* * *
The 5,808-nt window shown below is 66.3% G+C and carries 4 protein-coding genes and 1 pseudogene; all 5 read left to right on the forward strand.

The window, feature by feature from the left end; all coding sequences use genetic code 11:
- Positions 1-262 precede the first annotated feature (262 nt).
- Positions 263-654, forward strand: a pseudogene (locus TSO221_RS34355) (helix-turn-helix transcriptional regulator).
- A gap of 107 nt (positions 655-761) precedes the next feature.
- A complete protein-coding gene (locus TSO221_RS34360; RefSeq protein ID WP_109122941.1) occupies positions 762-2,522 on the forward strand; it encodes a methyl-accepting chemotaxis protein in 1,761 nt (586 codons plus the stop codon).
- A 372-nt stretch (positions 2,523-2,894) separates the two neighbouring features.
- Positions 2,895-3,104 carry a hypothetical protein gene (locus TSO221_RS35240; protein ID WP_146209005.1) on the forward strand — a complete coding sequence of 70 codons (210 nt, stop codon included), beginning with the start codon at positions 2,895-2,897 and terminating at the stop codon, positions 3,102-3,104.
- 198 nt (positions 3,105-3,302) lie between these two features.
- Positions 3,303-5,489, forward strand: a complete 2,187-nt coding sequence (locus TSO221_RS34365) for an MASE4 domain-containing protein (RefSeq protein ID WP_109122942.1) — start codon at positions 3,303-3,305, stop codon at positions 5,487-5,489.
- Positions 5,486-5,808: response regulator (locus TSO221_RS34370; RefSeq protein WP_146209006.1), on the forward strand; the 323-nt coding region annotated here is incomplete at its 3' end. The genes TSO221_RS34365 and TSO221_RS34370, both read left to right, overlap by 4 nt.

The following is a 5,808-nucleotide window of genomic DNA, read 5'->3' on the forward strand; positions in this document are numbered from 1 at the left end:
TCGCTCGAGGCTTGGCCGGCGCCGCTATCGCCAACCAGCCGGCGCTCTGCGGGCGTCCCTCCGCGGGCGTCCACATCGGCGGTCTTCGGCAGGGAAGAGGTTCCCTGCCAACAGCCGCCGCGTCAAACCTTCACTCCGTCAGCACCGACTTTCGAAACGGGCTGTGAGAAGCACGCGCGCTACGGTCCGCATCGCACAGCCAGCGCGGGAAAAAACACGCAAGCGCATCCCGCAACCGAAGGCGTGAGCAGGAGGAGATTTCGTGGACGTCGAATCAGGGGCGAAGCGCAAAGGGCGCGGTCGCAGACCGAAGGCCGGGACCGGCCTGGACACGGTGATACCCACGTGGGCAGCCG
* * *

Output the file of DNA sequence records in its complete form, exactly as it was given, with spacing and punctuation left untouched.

The 5,808-nt window shown below is 66.3% G+C and carries 4 protein-coding genes and 1 pseudogene; all 5 read left to right on the forward strand.

The window, feature by feature from the left end; all coding sequences use genetic code 11:
- Positions 1-262 precede the first annotated feature (262 nt).
- Positions 263-654, forward strand: a pseudogene (locus TSO221_RS34355) (helix-turn-helix transcriptional regulator).
- A gap of 107 nt (positions 655-761) precedes the next feature.
- A complete protein-coding gene (locus TSO221_RS34360; RefSeq protein ID WP_109122941.1) occupies positions 762-2,522 on the forward strand; it encodes a methyl-accepting chemotaxis protein in 1,761 nt (586 codons plus the stop codon).
- A 372-nt stretch (positions 2,523-2,894) separates the two neighbouring features.
- Positions 2,895-3,104 carry a hypothetical protein gene (locus TSO221_RS35240; protein ID WP_146209005.1) on the forward strand — a complete coding sequence of 70 codons (210 nt, stop codon included), beginning with the start codon at positions 2,895-2,897 and terminating at the stop codon, positions 3,102-3,104.
- 198 nt (positions 3,105-3,302) lie between these two features.
- Positions 3,303-5,489, forward strand: a complete 2,187-nt coding sequence (locus TSO221_RS34365) for an MASE4 domain-containing protein (RefSeq protein ID WP_109122942.1) — start codon at positions 3,303-3,305, stop codon at positions 5,487-5,489.
- Positions 5,486-5,808: response regulator (locus TSO221_RS34370; RefSeq protein WP_146209006.1), on the forward strand; the 323-nt coding region annotated here is incomplete at its 3' end. The genes TSO221_RS34365 and TSO221_RS34370, both read left to right, overlap by 4 nt.

The following is a 5,808-nucleotide window of genomic DNA, read 5'->3' on the forward strand; positions in this document are numbered from 1 at the left end:
TCGCTCGAGGCTTGGCCGGCGCCGCTATCGCCAACCAGCCGGCGCTCTGCGGGCGTCCCTCCGCGGGCGTCCACATCGGCGGTCTTCGGCAGGGAAGAGGTTCCCTGCCAACAGCCGCCGCGTCAAACCTTCACTCCGTCAGCACCGACTTTCGAAACGGGCTGTGAGAAGCACGCGCGCTACGGTCCGCATCGCACAGCCAGCGCGGGAAAAAACACGCAAGCGCATCCCGCAACCGAAGGCGTGAGCAGGAGGAGATTTCGTGGACGTCGAATCAGGGGCGAAGCGCAAAGGGCGCGGTCGCAGACCGAAGGCCGGGACCGGCCTGGACACGGTGATACCCACGTGGGCAGCCG